27. 27. Example progression: Exfiltration 27 DLP on web / email uploads Use arbitrary web server Require only Alexa top 1000 Smuggle through legit service Block outbound direct connects Use SSL to hide traffic MitM SSL & use analytics Slice & dice data to legit service CASB / ML-based analytics
  28. 28. Decision tree modeling ▪ Model decision trees both for offense and defense – Use kill chain as guide for offense’s process ▪ Theorize probabilities of each branch’s outcome ▪ Phishing is far more likely the delivery method than Stuxnet- style ▪ Creates tangible metrics to deter self-justification 28
  29. 29. “Attackers will take the least cost path through an attack graph from their start node to their goal node” – Dino Dai Zovi, “Attacker Math” 29
  30. 30. Example DAD tree (for illustrative purposes) 30 Reality Skiddies / Random Criminal Group Nation State Priv Separation Known exploit GRSecseccomp Elite 0day Use DB on box Role sep Win Tokenization, segmentation Absorb into botnet Anomaly detection 1day Win 0% 60% 50% 50% 98% 2% 5% 10% 50% 40% 25% 30% 100% 0% 60% 40% 70% 0% 0% 65% 10% 25%
  31. 31. Feedback loop ▪ Decision trees help for auditing after an incident & easy updating ▪ Historical record to refine decision-making process ▪ Mitigates “doubling down” effect by showing where strategy failed 31
  32. 32. Decision prioritization ▪ Defender’s advantage = they know the home turf ▪ Visualize the hardest path for attackers – determine your strategy around how to force them to that path – Remember attackers are risk averse! ▪ Commonalities on trees = which products / strategies mitigate the most risk across various attacks 32
  33. 33. Learning 33
  34. 34. 34 Learning = predicting how players will act based on prior games / rounds
  35. 35. Human brains ▪ Error-driven reinforcement learning (“trial & error”) ▪ People have “learning rates,” how much experiences factor into decision making ▪ Dopamine neurons encode reward prediction errors (feedback expected minus feedback received) 35
  36. 36. Case study: Veksler & Buchler ▪ Fixed strategy = prevent 10% - 25% of attacks ▪ Game Theory strategy = prevent 50% of attacks ▪ Random strategy = prevent 49.6% of attacks ▪ Cognitive Modeling strategy = prevent between 61% - 77% 36
  37. 37. 37 Don’t be replaced by a random SecurityStrategyTM algorithm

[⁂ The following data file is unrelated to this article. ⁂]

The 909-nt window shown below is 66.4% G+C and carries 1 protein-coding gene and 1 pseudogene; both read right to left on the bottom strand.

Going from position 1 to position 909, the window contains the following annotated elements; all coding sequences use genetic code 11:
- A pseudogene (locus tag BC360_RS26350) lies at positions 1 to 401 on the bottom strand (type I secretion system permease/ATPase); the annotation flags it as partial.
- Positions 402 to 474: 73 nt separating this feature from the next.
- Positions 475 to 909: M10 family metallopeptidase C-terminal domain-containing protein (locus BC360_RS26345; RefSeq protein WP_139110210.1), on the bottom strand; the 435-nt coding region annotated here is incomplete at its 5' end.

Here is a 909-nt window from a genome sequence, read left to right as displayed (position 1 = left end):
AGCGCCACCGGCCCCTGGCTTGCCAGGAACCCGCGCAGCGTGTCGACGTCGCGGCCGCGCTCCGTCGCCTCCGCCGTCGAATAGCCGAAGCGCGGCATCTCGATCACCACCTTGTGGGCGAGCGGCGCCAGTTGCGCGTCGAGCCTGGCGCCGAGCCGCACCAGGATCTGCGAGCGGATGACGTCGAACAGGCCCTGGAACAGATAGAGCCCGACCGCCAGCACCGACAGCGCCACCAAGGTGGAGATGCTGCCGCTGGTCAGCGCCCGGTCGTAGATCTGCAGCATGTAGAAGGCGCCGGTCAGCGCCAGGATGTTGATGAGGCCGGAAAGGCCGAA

38. 38. Account for attacker cognition ▪ Preferences change based on experience (learning) ▪ Models should incorporate the “post-decision-state” ▪ Higher the attacker’s learning rate, easier to predict their decisions ▪ Allows opportunity to manipulate adversary learning ▪ Fine to take a “blank slate” approach 38
  39. 39. 39 Exploit the fact that you understand the local environment better than attackers
  40. 40. New types of exploitation Information Asymmetry Exploitation ▪ Disrupt attacker learning process by sending false information ▪ Honeytokens (e.g. Canaries), fake directories, false infrastructure data Learning Rate Exploitation ▪ Predict their decisions & cut off that attack path ▪ Or, fluctuating infrastructure for unreliable prior experiences 40
  41. 41. Info asymmetry exploitation: falsifying data ▪ Information asymmetry = defenders have info adversaries need to intercept ▪ Dynamic environments = frequently in learning phase ▪ Either hide or falsify information on the legitimate system side ▪ Goal is to disrupt the learning process 41
  42. 42. Learning rate exploitation: model tracing ▪ Change in the expected utility of offensive action = learning-rate (success/failure – action-utility) ▪ Keep track of utility values for each attacker action ▪ For detected / blocked actions, attacker action & outcome are known variables (so utility is calculable) ▪ Highest “U” = action attacker will pursue 42
  43. 43. Model tracing example ▪ ΔUA = α (R – UA) – α = learning rate – R = feedback (success / failure) ▪ If α = 0.2, R = 1 for win and -1 for loss, then for a “blank slate”: – ΔUA = 0.2(1-0) = 0.2  20% more likely to conduct this again – Adjust learning rate based on data you see 43
  44. 44. Practical tips ▪ Leverage decision trees again to incorporate attacker utility models (doesn’t have to be exact!) ▪ Honeytokens / canaries are easiest to implement ▪ Ensure you’re detecting / collecting data on attacker activity across the entire kill chain ▪ Fluctuating infrastructure is a bit harder (but the future?) ▪ Recognize that strategies will change 44
  45. 45. Conclusion 45
  46. 46. 46 It is no longer time for some Game Theory
  47. 47. 47 (It may be time for an extended Biggie metaphor)
  48. 48. 48 It’s like the more money infosec comes across, the more problems we see
  49. 49. 49 Empirically, people see B.G.T. be flossin’
  50. 50. 50 B-G-T D-E-I-C-A1, no info for the PLA 1. Abbreviation of (most of) the kill chain
  51. 51. tl;dr Your defensive essentials:  Belief prompting  Decision tree modeling  Fluctuating your infrastructure  Tracing attacker utility models  Falsifying information 51 Stop using:  Static strategies & playbooks  Game Theory 101  Block & tackle  Vuln-first approach
  52. 52. 52 “Good enough is good enough. Good enough always beats perfect.” —Dan Geer
  53. 53. Further reading ▪ David Laibson’s Behavioral Game Theory lectures @ Harvard ▪ Vincent Crawford’s “Introduction to Behavioral Game Theory” lectures @ USCD ▪ “Advances in Understanding Strategic Behavior,” Camerer, Ho, Chong ▪ “Deterrence and Risk Preferences in Sequential Attacker–Defender Games with Continuous Efforts,” Payappalli, Zhuang, Jose ▪ “Know Your Enemy: Applying Cognitive Modeling in the Security Domain,” Veksler, Buchler ▪ “Improving Learning and Adaptation in Security Games by Exploiting Information Asymmetry,” He, Dai, Ning ▪ “Human Adversaries in Opportunistic Crime Security Games: Evaluating Competing Bounded Rationality Models,” Abbasi, Short, Sinha, Sintov, Zhang, Tambe ▪ “Solving Defender-Attacker-Defender Models for Infrastructure Defense” by Alderson, Brown, Carlyle, Wood ▪ “Behavioral theories and the neurophysiology of reward,” Schultz ▪ “Measuring Security,” Dan Geer ▪ “Mo’ Money Mo’ Problems” by the Notorious B.I.G. 53
  54. 54. Questions? ▪ Twitter: @swagitda_ ▪ LinkedIn: /kellyshortridge ▪ Email: 54